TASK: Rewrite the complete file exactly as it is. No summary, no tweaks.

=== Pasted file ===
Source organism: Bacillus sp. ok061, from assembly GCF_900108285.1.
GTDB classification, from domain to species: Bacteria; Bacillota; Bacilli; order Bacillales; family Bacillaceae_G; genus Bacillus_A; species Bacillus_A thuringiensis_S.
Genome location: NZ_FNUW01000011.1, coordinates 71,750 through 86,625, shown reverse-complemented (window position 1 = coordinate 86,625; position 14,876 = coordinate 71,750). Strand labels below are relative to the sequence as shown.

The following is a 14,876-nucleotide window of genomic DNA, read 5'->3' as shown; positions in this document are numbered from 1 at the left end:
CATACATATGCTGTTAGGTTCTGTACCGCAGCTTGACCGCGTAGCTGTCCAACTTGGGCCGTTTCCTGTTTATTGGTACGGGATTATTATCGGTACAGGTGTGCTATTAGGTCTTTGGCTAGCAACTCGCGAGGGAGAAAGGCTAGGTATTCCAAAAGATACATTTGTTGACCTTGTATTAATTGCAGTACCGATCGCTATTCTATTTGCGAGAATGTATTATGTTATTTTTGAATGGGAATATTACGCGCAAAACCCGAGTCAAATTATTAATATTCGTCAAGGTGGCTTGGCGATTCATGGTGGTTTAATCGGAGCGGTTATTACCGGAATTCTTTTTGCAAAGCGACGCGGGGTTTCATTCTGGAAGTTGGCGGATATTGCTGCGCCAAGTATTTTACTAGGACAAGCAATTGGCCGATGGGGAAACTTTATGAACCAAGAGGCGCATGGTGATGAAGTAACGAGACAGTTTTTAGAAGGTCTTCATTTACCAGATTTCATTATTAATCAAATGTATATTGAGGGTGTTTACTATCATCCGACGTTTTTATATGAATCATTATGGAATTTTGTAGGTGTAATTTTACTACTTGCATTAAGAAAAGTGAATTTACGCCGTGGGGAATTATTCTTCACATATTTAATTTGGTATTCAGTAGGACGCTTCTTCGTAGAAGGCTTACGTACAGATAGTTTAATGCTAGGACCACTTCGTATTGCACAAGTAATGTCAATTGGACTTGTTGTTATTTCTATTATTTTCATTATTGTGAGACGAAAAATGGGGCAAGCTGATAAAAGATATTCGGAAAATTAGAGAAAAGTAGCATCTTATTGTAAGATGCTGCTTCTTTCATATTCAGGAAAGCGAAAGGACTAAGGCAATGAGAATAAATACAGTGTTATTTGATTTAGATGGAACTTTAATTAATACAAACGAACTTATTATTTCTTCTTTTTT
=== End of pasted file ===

Source organism: Bacillus sp. ok061, from assembly GCF_900108285.1.
GTDB classification, from domain to species: Bacteria; Bacillota; Bacilli; order Bacillales; family Bacillaceae_G; genus Bacillus_A; species Bacillus_A thuringiensis_S.
Genome location: NZ_FNUW01000011.1, coordinates 71,750 through 86,625, shown reverse-complemented (window position 1 = coordinate 86,625; position 14,876 = coordinate 71,750). Strand labels below are relative to the sequence as shown.

The following is a 14,876-nucleotide window of genomic DNA, read 5'->3' as shown; positions in this document are numbered from 1 at the left end:
CATACATATGCTGTTAGGTTCTGTACCGCAGCTTGACCGCGTAGCTGTCCAACTTGGGCCGTTTCCTGTTTATTGGTACGGGATTATTATCGGTACAGGTGTGCTATTAGGTCTTTGGCTAGCAACTCGCGAGGGAGAAAGGCTAGGTATTCCAAAAGATACATTTGTTGACCTTGTATTAATTGCAGTACCGATCGCTATTCTATTTGCGAGAATGTATTATGTTATTTTTGAATGGGAATATTACGCGCAAAACCCGAGTCAAATTATTAATATTCGTCAAGGTGGCTTGGCGATTCATGGTGGTTTAATCGGAGCGGTTATTACCGGAATTCTTTTTGCAAAGCGACGCGGGGTTTCATTCTGGAAGTTGGCGGATATTGCTGCGCCAAGTATTTTACTAGGACAAGCAATTGGCCGATGGGGAAACTTTATGAACCAAGAGGCGCATGGTGATGAAGTAACGAGACAGTTTTTAGAAGGTCTTCATTTACCAGATTTCATTATTAATCAAATGTATATTGAGGGTGTTTACTATCATCCGACGTTTTTATATGAATCATTATGGAATTTTGTAGGTGTAATTTTACTACTTGCATTAAGAAAAGTGAATTTACGCCGTGGGGAATTATTCTTCACATATTTAATTTGGTATTCAGTAGGACGCTTCTTCGTAGAAGGCTTACGTACAGATAGTTTAATGCTAGGACCACTTCGTATTGCACAAGTAATGTCAATTGGACTTGTTGTTATTTCTATTATTTTCATTATTGTGAGACGAAAAATGGGGCAAGCTGATAAAAGATATTCGGAAAATTAGAGAAAAGTAGCATCTTATTGTAAGATGCTGCTTCTTTCATATTCAGGAAAGCGAAAGGACTAAGGCAATGAGAATAAATACAGTGTTATTTGATTTAGATGGAACTTTAATTAATACAAACGAACTTATTATTTCTTCTTTTTT